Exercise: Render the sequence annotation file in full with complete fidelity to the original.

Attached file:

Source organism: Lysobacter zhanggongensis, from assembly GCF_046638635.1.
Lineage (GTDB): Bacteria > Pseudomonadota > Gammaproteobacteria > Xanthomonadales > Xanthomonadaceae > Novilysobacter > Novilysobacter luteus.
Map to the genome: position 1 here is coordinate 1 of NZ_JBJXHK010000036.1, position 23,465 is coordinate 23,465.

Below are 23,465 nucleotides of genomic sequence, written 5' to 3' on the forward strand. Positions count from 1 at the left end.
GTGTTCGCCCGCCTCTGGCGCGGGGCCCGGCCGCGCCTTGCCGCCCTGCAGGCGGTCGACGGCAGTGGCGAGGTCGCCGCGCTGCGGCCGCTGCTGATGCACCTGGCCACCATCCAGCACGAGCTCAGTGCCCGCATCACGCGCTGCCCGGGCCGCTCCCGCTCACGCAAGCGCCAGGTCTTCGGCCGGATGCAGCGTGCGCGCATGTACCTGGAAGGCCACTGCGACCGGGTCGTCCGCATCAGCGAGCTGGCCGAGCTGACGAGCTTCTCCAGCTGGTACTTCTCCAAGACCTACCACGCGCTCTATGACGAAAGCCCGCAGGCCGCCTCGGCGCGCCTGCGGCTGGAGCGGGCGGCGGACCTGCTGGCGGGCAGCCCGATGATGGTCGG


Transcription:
Source organism: Lysobacter zhanggongensis, from assembly GCF_046638635.1.
Lineage (GTDB): Bacteria > Pseudomonadota > Gammaproteobacteria > Xanthomonadales > Xanthomonadaceae > Novilysobacter > Novilysobacter luteus.
Map to the genome: position 1 here is coordinate 1 of NZ_JBJXHK010000036.1, position 23,465 is coordinate 23,465.

Below are 23,465 nucleotides of genomic sequence, written 5' to 3' on the forward strand. Positions count from 1 at the left end.
GTGTTCGCCCGCCTCTGGCGCGGGGCCCGGCCGCGCCTTGCCGCCCTGCAGGCGGTCGACGGCAGTGGCGAGGTCGCCGCGCTGCGGCCGCTGCTGATGCACCTGGCCACCATCCAGCACGAGCTCAGTGCCCGCATCACGCGCTGCCCGGGCCGCTCCCGCTCACGCAAGCGCCAGGTCTTCGGCCGGATGCAGCGTGCGCGCATGTACCTGGAAGGCCACTGCGACCGGGTCGTCCGCATCAGCGAGCTGGCCGAGCTGACGAGCTTCTCCAGCTGGTACTTCTCCAAGACCTACCACGCGCTCTATGACGAAAGCCCGCAGGCCGCCTCGGCGCGCCTGCGGCTGGAGCGGGCGGCGGACCTGCTGGCGGGCAGCCCGATGATGGTCGG